Eileen Jeffrey Gutiérrez

Eileen Jeffrey Gutiérrez
University of California, Berkeley | UCB · School of Public Health

PhD

About

17
Publications
1,816
Reads
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113
Citations
Citations since 2017
9 Research Items
97 Citations
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Introduction
I am interested in the eco-physiological drivers of variation in a mosquito population's ability to transmit disease. By understanding the links between ecology and the physiology of mosquitoes, it is possible to explore new surveillance tools and evaluate the effectiveness of interventions.
Additional affiliations
May 2018 - December 2019
Malaria Elimination Initiative, University of California San Francisco
Position
  • Entomologist, Translator
Description
  • Training vector control teams on a novel Entomological Surveillance Planning Tool (includes mosquito surveillance, control, & evaluation of effectiveness of interventions). Leading surveillance & data collection in the field.
January 2017 - July 2017
Pacific Island Health Officers Association
Position
  • Vector Control Specialist
Description
  • Worked w/ vector control (VC) teams of U.S. Pacific island territories & affiliated nations to evaluate & train on VC activities & surveillance protocols. Worked w/ teams in Guam, Chuuk and Kosrae (Micronesia), Am. Samoa & Rep. of the Marshall Islands.
June 2016 - January 2017
The University of Arizona
Position
  • Research Assistant
Description
  • Rearing (milkweed host plants and) monarch butterflies to define the eco-physiological trigger(s) for the monarch's migratory phenotype.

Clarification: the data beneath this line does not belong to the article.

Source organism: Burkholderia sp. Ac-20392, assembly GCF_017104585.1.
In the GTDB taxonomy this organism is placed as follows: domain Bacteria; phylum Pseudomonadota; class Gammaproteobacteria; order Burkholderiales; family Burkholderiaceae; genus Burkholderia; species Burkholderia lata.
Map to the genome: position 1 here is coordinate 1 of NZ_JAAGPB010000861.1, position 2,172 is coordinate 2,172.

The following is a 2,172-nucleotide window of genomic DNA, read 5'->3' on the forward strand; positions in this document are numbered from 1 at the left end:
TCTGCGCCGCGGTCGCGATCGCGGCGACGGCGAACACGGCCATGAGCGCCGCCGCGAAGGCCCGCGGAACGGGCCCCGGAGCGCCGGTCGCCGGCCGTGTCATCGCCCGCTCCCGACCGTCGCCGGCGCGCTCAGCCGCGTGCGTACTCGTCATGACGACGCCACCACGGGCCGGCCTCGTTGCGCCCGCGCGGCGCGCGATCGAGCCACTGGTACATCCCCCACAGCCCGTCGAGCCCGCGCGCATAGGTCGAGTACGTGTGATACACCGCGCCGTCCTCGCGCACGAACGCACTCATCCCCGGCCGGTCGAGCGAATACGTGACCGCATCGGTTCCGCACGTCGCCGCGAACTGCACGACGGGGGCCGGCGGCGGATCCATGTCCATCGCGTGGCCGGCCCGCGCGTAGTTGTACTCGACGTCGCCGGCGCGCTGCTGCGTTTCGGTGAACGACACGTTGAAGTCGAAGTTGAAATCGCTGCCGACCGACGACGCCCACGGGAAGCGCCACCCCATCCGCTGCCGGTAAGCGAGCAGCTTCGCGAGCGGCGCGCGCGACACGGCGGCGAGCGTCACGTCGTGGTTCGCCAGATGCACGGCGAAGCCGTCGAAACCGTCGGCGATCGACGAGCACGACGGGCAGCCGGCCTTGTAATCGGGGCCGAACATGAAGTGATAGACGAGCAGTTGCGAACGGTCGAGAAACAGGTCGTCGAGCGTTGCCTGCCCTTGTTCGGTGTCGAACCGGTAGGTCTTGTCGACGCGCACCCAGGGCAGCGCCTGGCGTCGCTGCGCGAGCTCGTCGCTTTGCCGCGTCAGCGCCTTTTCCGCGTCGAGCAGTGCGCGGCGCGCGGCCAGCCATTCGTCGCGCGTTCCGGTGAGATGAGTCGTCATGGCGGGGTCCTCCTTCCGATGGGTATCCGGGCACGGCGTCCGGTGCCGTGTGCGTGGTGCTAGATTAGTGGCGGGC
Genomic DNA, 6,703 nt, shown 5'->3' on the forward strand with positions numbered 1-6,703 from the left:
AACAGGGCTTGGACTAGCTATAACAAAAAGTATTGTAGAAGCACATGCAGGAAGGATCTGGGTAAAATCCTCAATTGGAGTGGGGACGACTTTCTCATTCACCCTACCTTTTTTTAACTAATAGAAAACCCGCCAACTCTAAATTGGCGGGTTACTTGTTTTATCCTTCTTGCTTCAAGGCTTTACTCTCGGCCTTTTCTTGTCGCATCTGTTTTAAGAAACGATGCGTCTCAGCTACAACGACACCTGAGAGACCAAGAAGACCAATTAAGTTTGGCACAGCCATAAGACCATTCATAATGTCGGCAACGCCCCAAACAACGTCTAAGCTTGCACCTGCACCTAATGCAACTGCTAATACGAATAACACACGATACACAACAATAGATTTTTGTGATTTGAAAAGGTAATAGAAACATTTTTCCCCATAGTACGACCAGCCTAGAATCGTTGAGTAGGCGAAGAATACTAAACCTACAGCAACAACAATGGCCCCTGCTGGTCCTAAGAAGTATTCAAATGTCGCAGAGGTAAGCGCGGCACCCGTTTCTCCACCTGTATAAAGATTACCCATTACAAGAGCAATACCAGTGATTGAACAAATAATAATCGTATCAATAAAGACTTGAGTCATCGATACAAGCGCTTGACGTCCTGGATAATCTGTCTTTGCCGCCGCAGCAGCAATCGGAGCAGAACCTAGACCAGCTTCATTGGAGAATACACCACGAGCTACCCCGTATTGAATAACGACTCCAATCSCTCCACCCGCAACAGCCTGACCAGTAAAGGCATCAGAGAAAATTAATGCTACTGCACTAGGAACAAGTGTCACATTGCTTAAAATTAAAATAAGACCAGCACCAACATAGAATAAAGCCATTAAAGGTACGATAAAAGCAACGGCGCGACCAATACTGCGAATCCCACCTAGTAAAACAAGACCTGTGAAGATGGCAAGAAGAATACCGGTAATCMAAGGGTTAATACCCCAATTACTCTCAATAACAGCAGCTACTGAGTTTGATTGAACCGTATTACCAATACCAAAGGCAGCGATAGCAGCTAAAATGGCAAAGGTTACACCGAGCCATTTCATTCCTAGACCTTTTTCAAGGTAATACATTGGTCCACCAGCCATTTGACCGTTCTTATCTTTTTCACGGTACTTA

Education
August 2011 - December 2019
The University of Arizona
Field of study
  • Entomology and Insect Science
July 2008 - May 2011
The University of Arizona
Field of study
  • Microbiology and Chemistry

Publications

Publications (17)
Article
Full-text available
Dengue virus, primarily transmitted by the Aedes aegypti (L.) mosquito, has rapidly expanded in geographic extent over the past several decades. In some areas, however, dengue fever has not emerged despite established Ae. aegypti populations. The reasons for this are unclear and have sometimes been attributed to socio-economic differences. In 2013...
Article
Full-text available
Aedes aegypti, the primary vector of dengue virus, is well established throughout urban areas of the Southwestern US, including Tucson, AZ. Local transmission of the dengue virus, however, has not been reported in this area. Although many factors influence the distribution of the dengue virus, we hypothesize that one contributing factor is that the...
Article
Full-text available
Dengue is an acute febrile illness caused by any of four dengue virus types (DENV-1-4). DENVs are transmitted by mosquitos of the genus Aedes (1) and are endemic throughout the tropics (2). In 2010, an estimated 390 million DENV infections occurred worldwide (2). During 2007-2013, a total of three to 10 dengue cases were reported annually in Arizon...
Conference Paper
The aim of this research is to develop our understanding of how wing size, blood feeding success, and longevity are related in Aedes aegypti populations. Wing size is reflective of the environmental conditions during larval development and is likely to influence vectorial capacity during adulthood. Those that are involved in the surveillance and co...
Article
Full-text available
Background Although most of Panamá is free from malaria, localized foci of transmission persist, including in the Guna Yala region. Government-led entomological surveillance using an Entomological Surveillance Planning Tool (ESPT) sought to answer programmatically relevant questions on local entomological drivers of transmission and gaps in protect...
Article
Full-text available
Background The Aedes aegypti mosquito is a vector of several viruses including dengue, chikungunya, zika, and yellow fever. Vector surveillance and control are the primary methods used for the control and prevention of disease transmission; however, public health institutions largely rely on measures of population abundance as a trigger for initiat...
Preprint
Full-text available